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‘Though the idea was neat:’ Trident tried, failed to buy Brundage, build one of America’s largest resorts

The Star-News in McCall

This story originally appeared in the April 8, 2021 edition of The Star-News in McCall, and is republished here with permission. Go to www.mccallstarnews.com/pages/subscribe.php to subscribe online.

Trident Holdings tried to buy Brundage Mountain Resort and develop it into one of the largest ski resorts in North America as part of its plan to trade for state land around McCall, according to a proposal to investors. 

Trident founder Alec Williams of Boise made offers to both former Brundage owner Judd DeBoer and to DeBoer’s descendants after his death last year, but no deal occurred, according to interviews by The Star-News.

[Brundage Mountain co-owner Judd DeBoer dies at 81]

[Brundage Mountain sold to new ownership group]

Williams also tried to buy 337 acres of private land surrounding Brundage that has been approved for homes, but was unsuccessful.

He also made offers to buy Mile High Marina on Payette Lake and Mile High Power Sports south of McCall as part of the larger plan, but no deal was ever made.

The planned purchase of Brundage, the land and other businesses was included in a confidential investment plan that Williams provided to potential investors last year. A copy of the proposal was obtained by The Star-News and has not been previously disclosed.

Proposed Swap

Map of the proposed Brundage Mountain expansion, obtained by The Star-News of McCall.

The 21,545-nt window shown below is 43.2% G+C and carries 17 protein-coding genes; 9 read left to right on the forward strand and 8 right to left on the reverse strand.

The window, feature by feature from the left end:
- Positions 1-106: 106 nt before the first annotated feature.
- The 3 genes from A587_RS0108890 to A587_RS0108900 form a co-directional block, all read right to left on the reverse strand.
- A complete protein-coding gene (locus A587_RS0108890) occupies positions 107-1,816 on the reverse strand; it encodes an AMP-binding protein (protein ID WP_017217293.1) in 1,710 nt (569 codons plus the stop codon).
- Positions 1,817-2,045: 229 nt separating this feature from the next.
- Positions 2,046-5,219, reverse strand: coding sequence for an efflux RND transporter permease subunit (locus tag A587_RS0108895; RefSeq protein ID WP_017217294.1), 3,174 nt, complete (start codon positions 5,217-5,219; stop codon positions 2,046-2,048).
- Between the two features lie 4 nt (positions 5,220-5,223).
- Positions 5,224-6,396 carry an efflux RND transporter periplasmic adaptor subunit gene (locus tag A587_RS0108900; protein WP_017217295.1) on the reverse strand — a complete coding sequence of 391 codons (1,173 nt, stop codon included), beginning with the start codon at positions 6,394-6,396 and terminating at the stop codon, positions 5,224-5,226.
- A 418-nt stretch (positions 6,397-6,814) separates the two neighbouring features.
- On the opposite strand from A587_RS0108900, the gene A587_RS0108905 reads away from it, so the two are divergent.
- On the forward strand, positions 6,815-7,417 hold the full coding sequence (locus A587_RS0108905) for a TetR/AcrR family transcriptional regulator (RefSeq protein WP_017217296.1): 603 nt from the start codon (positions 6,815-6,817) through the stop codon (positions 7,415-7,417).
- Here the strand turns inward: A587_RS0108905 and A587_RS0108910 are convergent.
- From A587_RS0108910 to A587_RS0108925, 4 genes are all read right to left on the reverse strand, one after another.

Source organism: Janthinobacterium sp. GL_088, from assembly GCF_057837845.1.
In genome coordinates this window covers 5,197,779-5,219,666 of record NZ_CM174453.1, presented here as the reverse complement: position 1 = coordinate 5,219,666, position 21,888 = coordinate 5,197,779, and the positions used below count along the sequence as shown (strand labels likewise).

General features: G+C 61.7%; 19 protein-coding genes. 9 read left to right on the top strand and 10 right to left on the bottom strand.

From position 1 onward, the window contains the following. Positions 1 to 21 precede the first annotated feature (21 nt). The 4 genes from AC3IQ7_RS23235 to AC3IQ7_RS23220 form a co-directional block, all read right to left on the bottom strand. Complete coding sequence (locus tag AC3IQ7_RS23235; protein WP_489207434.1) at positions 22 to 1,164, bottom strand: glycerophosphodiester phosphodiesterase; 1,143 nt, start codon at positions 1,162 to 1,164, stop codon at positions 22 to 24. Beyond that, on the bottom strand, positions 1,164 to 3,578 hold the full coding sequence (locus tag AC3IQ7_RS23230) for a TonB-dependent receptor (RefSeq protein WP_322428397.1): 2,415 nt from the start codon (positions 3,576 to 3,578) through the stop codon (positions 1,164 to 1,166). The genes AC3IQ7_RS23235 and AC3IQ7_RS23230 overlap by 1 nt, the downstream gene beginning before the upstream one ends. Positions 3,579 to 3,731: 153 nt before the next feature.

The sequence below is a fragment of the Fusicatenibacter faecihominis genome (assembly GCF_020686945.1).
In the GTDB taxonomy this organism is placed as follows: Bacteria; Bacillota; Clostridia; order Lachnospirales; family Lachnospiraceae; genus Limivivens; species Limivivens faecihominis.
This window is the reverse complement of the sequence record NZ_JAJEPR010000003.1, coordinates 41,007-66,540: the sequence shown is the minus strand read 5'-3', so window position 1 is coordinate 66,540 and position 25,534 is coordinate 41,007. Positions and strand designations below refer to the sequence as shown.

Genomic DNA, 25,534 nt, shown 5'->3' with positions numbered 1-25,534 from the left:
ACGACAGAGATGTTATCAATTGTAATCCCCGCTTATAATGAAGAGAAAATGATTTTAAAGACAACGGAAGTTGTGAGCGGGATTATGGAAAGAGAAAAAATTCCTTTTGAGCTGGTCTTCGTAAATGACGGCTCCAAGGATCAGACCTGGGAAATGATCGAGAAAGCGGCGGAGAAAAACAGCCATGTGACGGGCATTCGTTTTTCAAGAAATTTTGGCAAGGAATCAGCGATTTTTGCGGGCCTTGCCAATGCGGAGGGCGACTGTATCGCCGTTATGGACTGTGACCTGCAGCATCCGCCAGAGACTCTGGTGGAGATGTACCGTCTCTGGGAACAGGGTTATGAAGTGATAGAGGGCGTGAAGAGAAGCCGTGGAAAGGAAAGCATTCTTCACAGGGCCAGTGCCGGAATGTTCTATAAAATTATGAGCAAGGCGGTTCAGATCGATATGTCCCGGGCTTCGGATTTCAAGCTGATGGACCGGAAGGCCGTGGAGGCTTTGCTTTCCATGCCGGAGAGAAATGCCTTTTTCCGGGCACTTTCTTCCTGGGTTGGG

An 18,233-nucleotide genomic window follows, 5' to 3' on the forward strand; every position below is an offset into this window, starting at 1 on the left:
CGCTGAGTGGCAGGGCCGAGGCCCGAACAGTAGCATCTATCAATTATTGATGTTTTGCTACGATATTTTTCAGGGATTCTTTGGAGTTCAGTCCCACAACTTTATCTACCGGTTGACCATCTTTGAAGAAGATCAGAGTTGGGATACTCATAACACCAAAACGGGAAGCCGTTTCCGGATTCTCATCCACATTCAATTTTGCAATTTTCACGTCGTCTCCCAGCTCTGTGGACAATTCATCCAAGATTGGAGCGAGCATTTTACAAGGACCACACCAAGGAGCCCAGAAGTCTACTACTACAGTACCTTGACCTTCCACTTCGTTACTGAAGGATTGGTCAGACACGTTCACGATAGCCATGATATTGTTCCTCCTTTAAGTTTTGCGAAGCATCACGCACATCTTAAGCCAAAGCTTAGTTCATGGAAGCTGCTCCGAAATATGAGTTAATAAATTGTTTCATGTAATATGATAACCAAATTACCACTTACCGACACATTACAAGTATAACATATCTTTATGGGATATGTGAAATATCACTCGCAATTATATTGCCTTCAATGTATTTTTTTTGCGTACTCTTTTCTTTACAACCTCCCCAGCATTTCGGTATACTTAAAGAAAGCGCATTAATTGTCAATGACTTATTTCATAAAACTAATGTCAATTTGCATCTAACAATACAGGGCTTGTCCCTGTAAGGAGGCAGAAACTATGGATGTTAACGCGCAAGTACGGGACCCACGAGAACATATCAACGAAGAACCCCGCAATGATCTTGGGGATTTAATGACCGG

The acquisitions were planned alongside a pending proposal before the Idaho Department of Lands that would trade Trident 20,250 acres of state around McCall and Payette Lake for timberlands in northern Idaho.

Last month, the State Land Board voted to adopt its own plan to guide management of 5,478 acres of the state endowment land around McCall.

However, the land board also authorized lands department staff to study the Trident proposal, with a report due in October.

[New details on McCall land swap emerge in less-redacted version of high-stakes proposal]

State land along Warren Wagon Road that Trident hopes to trade for would have been used to expand Brundage by more than 4.5 times its current area, under the investor proposal.

“I love skiing at Brundage, and as a skier, I thought this idea was neat,” Williams told The Star-News when asked about Trident’s efforts to buy Brundage.

[Project Tracker: Trident Holdings McCall proposal]